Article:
A fully equipped model with a Full Bedroom, Full Bathroom, Living Area, and Full Kitchen. This model is the perfect affordable starter home with optional amenities that can be added.
Laurel – Starting at $269,00 USD
1-bedroom, 1-bathroom home with open living room, kitchen, dining area and a garden terrace. There is also a front terrace, with 700 ft2 enclosed space and over 400 ft2 of rear terrace.
Guapinol – Starting at $299,000 USD
2-bedroom, 1-bathroom home with open living, dining and kitchen. There are terraces in the front and garden side of the house with 800 ft2 of enclosed area plus 409 ft2 for the side terraces.
Ceiba – Starting at $369,000 USD
2-bedroom, 2-bathroom home with open living, dining, and kitchen area and three outdoor terraces, with 1100 ft2 enclosed and 540 ft2 of roof terraces.
Caoba – Starting at $399,000 USD
3-bedroom and 2-bathroom house and two terraces with 1300 ft2 enclosed space and 385 ft2 of outdoor space in terraces.
Renderings are for illustrative purposes only and are subject to change.*
Prices as of August 2023 and are subject to change. Contact us for recent prices
Technical Specs of ISLA Homes
Our residential community represents the pinnacle of thoughtful design and modern living, harmoniously balancing health-conscious innovation with luxurious comfort. Our homes are bastions of tranquility in an increasingly connected world, designed to offer a sanctuary from the pervasive tide of EMFs.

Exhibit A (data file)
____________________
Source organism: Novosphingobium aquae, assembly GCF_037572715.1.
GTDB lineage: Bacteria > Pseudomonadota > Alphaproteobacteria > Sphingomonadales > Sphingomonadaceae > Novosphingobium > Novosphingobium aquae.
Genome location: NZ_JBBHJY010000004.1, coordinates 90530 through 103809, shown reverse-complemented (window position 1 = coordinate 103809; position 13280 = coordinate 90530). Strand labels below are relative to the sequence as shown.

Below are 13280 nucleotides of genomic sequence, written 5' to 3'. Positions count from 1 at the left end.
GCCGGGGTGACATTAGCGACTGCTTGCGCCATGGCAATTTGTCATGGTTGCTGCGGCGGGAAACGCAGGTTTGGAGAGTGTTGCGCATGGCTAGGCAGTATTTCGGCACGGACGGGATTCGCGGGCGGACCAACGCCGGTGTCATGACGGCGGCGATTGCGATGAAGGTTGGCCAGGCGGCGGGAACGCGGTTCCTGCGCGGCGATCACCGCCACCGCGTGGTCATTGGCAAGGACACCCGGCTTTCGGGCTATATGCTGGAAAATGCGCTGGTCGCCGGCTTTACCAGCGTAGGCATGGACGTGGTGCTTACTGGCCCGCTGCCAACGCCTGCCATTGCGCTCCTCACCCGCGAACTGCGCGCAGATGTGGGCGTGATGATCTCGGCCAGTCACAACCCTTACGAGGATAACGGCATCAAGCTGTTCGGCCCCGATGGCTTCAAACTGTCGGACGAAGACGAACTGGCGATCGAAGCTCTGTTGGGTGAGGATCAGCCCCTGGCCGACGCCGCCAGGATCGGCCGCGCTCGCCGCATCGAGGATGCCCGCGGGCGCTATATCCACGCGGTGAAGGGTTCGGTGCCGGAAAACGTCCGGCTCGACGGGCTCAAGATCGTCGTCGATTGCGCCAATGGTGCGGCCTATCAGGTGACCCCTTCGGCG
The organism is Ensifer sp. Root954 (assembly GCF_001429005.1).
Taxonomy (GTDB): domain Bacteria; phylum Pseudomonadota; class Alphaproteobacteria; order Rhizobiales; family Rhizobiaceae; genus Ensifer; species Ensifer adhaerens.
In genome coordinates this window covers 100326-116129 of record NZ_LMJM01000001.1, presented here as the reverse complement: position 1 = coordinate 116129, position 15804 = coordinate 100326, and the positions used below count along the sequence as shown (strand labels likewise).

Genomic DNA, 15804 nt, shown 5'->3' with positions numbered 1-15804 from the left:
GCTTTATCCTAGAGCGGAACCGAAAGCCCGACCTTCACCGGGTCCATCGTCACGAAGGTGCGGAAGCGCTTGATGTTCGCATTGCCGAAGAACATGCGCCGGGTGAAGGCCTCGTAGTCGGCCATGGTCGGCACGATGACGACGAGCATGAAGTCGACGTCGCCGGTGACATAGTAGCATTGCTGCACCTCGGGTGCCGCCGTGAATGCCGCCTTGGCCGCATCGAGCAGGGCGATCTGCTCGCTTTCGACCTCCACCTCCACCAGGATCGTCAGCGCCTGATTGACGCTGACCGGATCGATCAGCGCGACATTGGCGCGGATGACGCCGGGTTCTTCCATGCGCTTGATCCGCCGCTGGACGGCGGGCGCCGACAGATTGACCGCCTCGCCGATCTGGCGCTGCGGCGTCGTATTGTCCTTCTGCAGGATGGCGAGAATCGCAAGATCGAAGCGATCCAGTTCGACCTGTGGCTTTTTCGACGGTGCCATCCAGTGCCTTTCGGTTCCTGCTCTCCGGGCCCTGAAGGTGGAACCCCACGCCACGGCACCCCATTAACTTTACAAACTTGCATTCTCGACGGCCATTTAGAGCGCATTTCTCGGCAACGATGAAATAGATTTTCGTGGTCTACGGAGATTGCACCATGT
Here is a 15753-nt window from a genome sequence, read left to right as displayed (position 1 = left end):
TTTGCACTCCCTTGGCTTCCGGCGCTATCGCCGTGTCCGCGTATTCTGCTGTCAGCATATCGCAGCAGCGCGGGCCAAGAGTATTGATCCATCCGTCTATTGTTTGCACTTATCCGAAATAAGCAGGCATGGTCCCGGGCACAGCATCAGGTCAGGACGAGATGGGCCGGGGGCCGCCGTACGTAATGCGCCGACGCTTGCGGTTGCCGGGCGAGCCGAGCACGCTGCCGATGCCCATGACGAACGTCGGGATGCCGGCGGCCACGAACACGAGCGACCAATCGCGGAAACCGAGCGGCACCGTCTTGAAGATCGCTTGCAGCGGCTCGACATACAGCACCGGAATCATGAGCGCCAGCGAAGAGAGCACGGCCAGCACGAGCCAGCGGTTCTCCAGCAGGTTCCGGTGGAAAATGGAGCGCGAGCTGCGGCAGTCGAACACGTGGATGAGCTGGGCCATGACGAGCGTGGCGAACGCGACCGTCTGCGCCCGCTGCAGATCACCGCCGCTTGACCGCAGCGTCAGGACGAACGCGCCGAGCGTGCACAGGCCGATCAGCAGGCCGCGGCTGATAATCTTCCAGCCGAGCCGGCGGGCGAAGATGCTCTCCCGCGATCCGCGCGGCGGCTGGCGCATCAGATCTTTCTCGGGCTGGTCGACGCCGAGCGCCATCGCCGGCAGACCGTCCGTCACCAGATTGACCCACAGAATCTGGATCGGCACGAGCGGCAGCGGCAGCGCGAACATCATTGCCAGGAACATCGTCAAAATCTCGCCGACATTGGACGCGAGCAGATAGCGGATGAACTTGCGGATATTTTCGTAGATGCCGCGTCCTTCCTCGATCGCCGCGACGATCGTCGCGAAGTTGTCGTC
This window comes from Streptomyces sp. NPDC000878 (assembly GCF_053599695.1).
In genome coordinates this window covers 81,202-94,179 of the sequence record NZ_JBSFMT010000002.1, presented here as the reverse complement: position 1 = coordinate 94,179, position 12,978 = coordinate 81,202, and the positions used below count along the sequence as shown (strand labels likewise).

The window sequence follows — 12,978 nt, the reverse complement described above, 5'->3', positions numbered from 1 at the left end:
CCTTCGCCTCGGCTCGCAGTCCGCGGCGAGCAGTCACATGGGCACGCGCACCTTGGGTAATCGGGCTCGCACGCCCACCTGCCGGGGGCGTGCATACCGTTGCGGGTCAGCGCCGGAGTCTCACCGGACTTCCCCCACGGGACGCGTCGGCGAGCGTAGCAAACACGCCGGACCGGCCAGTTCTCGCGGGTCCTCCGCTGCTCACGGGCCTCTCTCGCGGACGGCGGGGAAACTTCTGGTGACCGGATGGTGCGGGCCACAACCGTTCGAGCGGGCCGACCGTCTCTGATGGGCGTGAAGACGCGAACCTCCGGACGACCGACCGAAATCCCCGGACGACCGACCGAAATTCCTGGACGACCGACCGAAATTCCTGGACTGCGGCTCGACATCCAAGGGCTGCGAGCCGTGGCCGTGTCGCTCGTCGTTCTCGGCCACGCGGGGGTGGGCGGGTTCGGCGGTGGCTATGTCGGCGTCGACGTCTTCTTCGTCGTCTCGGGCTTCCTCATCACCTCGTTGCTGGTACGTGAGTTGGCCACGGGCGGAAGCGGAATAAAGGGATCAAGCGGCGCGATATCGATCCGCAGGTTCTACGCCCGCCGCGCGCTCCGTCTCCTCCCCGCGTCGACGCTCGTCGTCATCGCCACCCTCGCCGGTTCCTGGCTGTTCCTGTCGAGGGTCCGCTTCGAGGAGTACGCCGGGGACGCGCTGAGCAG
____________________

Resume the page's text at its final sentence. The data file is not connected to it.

All the homes within ISLA will be built according to “the guiding principles of Building Biology” and under the consultation of a certified building biologist. This means using ecologically sound regional materials to minimize internal EMFs, EMRs, and EMIs and provide maximum protection from external exposures. A broadband fiber optic ‘wired’ Ethernet will offer safe and secure internet communications. Building Biologists agree: Ethernet (wired) internet connections are healthier than wireless. Cyber specialists agree Ethernet (wired) internet connections perform better with significantly more security and privacy than wireless.
The meticulous planning of our homes extends to the selection of building materials known for their naturally low-EMF characteristics, specialized wiring configurations that minimize electromagnetic fields, and state-of-the-art connectivity solutions that provide speedy internet service without the intrusion of high EMFs. We’ve also integrated extra shielding within walls and ceilings, fortifying your living space against external EMF sources.
Gran Pacifica Homes Right Now
The infrastructure has been strategically designed with the power path to each home optimized to mitigate potential intrahouse and interhouse issues. Electrically neutral transformers are positioned a safe distance away—a minimum of 10 feet—from any home to extend this distance wherever possible. Our commitment to health and safety is evident in our choice of hardwired internet services, and we are actively engaging with local providers to ensure the routers supplied meet our stringent low-EMF standards.